By Brian E. Clark
Southern Wisconsin got a million dollar rain Wednesday morning that brought from a quarter to a half-an-inch of inch of moisture to many parched corn, soybean and hay fields.
In some parts of northern Dane County, more than an inch of rain was recorded.
This was huge, said Joe Lauer, a UW-Madison agronomy professor. It will get us through the next three or four days. But then we will need more rain by the end of that period.
According to the National Agriculture Statistics Office, fields throughout the state are dry. Only 10 percent had adequate moisture, while 35 percent were short and 55 percent were very short.
Laurer, who is the states Extension Service corn expert, said the gentle rain was fairly widespread from northern Illinois to the southern third of Wisconsin.
It was doubly important that it fell this week because the corn is now pollinating, he said. Soybeans are also at a crucial stage in their development.
It was significant and it was a good soak, said Laurer, who said nearly an inch was recorded at the universitys Arlington research station north of Madison.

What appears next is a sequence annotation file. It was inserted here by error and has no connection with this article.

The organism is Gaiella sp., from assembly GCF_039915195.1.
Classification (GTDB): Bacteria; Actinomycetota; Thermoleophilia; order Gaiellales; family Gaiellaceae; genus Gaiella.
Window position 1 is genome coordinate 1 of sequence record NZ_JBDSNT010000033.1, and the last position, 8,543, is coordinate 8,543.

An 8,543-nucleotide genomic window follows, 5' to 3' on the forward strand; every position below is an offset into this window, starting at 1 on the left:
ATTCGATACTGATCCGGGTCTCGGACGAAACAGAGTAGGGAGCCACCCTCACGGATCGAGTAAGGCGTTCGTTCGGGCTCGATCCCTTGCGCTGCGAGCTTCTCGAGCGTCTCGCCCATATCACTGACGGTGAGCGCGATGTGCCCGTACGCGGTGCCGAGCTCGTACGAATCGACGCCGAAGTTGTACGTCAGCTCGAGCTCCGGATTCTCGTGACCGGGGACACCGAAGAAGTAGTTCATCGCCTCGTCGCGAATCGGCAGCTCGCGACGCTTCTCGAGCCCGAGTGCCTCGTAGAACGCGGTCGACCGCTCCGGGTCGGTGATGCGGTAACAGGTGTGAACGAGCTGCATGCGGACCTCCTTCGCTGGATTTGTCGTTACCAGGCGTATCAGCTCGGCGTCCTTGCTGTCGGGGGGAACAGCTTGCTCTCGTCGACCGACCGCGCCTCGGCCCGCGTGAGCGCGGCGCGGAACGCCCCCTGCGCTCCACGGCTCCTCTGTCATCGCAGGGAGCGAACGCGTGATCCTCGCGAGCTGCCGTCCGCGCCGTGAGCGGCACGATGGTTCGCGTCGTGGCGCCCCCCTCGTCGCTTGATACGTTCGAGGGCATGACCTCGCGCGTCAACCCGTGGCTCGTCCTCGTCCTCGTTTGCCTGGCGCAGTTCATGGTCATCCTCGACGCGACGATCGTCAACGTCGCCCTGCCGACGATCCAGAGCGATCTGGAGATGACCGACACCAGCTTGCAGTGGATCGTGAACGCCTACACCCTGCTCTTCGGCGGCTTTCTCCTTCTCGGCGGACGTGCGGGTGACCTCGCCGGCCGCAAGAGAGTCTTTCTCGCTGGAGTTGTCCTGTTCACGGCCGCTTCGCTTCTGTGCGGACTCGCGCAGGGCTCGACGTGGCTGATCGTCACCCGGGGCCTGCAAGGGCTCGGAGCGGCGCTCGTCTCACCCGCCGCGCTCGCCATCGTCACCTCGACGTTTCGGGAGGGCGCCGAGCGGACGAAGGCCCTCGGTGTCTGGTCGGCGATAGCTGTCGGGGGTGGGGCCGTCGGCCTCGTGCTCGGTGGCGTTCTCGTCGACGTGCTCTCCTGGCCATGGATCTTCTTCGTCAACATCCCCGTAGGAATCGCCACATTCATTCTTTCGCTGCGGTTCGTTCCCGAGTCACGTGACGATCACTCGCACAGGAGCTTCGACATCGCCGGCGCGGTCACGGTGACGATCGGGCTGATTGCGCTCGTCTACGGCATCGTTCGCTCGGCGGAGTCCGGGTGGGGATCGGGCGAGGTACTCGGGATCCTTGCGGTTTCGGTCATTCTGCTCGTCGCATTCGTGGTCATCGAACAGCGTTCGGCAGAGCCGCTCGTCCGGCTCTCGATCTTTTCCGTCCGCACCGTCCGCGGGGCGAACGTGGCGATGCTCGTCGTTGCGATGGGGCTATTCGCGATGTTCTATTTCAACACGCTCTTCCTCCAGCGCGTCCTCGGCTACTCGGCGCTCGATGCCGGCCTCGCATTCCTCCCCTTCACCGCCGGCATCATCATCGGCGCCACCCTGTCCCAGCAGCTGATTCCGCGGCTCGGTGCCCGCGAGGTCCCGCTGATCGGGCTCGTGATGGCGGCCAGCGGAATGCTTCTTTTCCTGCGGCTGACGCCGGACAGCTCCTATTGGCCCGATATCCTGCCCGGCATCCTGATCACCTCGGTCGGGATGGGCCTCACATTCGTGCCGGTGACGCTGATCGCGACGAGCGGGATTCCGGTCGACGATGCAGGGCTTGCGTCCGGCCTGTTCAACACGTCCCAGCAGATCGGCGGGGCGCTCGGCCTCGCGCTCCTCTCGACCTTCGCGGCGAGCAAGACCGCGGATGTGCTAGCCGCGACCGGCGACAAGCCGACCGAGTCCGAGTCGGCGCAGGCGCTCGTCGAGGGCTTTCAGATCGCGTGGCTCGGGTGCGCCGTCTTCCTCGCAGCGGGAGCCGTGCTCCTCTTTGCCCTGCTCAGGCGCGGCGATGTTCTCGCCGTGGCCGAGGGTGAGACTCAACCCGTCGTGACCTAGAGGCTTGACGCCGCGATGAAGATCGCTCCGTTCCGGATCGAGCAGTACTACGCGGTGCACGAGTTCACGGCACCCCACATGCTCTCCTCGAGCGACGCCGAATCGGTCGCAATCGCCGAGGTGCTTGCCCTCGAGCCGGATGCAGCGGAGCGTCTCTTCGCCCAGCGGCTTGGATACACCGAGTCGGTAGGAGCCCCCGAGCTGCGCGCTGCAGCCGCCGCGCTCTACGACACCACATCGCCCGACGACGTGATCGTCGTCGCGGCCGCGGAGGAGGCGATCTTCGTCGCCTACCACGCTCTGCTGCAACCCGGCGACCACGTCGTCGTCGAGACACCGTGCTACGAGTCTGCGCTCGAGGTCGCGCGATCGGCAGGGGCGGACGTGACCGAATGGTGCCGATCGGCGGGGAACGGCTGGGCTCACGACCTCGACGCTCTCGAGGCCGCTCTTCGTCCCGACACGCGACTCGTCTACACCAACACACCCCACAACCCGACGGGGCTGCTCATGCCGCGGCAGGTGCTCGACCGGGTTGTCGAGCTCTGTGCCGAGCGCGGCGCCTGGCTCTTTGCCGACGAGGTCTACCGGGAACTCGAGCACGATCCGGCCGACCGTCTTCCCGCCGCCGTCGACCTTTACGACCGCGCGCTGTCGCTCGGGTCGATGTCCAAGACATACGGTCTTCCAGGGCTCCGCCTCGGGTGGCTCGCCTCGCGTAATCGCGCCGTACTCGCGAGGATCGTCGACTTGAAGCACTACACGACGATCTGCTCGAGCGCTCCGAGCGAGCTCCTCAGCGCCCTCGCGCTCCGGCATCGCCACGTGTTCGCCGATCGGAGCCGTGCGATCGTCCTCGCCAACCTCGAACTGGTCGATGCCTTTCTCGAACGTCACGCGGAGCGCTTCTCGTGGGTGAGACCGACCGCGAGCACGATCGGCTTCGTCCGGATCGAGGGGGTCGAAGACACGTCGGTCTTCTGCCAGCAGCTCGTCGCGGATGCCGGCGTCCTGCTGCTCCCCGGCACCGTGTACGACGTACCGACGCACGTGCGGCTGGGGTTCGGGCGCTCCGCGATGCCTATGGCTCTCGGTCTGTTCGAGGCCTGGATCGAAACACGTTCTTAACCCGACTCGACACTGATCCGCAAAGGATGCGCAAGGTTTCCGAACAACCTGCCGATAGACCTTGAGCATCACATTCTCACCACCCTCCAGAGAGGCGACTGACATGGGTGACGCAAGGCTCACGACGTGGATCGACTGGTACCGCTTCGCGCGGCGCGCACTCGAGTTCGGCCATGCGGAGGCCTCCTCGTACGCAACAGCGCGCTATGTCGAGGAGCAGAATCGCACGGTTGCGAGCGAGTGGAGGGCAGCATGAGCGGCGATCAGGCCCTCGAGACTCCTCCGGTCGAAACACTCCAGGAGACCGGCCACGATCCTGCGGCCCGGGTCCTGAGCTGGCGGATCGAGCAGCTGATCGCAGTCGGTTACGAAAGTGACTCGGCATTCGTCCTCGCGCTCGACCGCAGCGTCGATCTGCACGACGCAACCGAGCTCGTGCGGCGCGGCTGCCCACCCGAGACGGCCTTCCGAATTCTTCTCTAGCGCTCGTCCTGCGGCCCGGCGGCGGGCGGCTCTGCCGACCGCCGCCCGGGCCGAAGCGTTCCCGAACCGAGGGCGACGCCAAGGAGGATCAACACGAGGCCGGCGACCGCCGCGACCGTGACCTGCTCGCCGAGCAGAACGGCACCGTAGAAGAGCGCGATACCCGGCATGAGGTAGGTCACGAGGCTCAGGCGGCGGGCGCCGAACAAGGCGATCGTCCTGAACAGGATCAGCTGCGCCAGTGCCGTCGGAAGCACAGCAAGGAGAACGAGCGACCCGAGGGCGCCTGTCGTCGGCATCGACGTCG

He said though the amount of rain will vary from county to county, it appeared to cover a wide swath of territory.
I made a drive this past weekend from Madison to La Crosse to Fond du Lac and back to Madison and saw some corn fields that had been killed, he said.
They wont green up again, he lamented. But for others that were stressed, this was worth a million bucks.
There was a 100-mile swath from Spring Green to Manitowoc that was really hurting, he said. This rain will help all over, but even more in that area.
Farming is a risky business, however, and growers without irrigation systems will be keeping their fingers crossed for more moisture in coming weeks.
For the crops to grow and fill out, well need an inch of rain a week, he said.